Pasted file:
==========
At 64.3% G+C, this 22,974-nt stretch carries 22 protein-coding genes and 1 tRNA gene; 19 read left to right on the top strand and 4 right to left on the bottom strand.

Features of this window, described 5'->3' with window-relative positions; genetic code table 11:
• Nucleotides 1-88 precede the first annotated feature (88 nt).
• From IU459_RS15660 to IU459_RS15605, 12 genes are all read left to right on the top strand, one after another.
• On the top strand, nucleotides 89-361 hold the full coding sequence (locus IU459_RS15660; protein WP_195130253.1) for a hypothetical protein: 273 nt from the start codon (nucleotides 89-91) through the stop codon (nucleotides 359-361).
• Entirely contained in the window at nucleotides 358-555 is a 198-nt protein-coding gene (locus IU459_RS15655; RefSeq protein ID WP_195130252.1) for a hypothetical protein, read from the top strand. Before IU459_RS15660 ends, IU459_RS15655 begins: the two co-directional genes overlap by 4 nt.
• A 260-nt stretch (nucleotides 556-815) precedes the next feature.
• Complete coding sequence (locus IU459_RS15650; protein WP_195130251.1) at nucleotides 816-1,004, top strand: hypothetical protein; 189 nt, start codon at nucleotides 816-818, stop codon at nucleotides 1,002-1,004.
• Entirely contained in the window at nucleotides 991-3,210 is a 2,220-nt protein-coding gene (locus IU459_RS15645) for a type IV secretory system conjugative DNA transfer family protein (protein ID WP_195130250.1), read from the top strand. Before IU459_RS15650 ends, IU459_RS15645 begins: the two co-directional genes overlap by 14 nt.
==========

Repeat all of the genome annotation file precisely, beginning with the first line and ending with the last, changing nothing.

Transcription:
At 64.3% G+C, this 22,974-nt stretch carries 22 protein-coding genes and 1 tRNA gene; 19 read left to right on the top strand and 4 right to left on the bottom strand.

Features of this window, described 5'->3' with window-relative positions; genetic code table 11:
• Nucleotides 1-88 precede the first annotated feature (88 nt).
• From IU459_RS15660 to IU459_RS15605, 12 genes are all read left to right on the top strand, one after another.
• On the top strand, nucleotides 89-361 hold the full coding sequence (locus IU459_RS15660; protein WP_195130253.1) for a hypothetical protein: 273 nt from the start codon (nucleotides 89-91) through the stop codon (nucleotides 359-361).
• Entirely contained in the window at nucleotides 358-555 is a 198-nt protein-coding gene (locus IU459_RS15655; RefSeq protein ID WP_195130252.1) for a hypothetical protein, read from the top strand. Before IU459_RS15660 ends, IU459_RS15655 begins: the two co-directional genes overlap by 4 nt.
• A 260-nt stretch (nucleotides 556-815) precedes the next feature.
• Complete coding sequence (locus IU459_RS15650; protein WP_195130251.1) at nucleotides 816-1,004, top strand: hypothetical protein; 189 nt, start codon at nucleotides 816-818, stop codon at nucleotides 1,002-1,004.
• Entirely contained in the window at nucleotides 991-3,210 is a 2,220-nt protein-coding gene (locus IU459_RS15645) for a type IV secretory system conjugative DNA transfer family protein (protein ID WP_195130250.1), read from the top strand. Before IU459_RS15650 ends, IU459_RS15645 begins: the two co-directional genes overlap by 14 nt.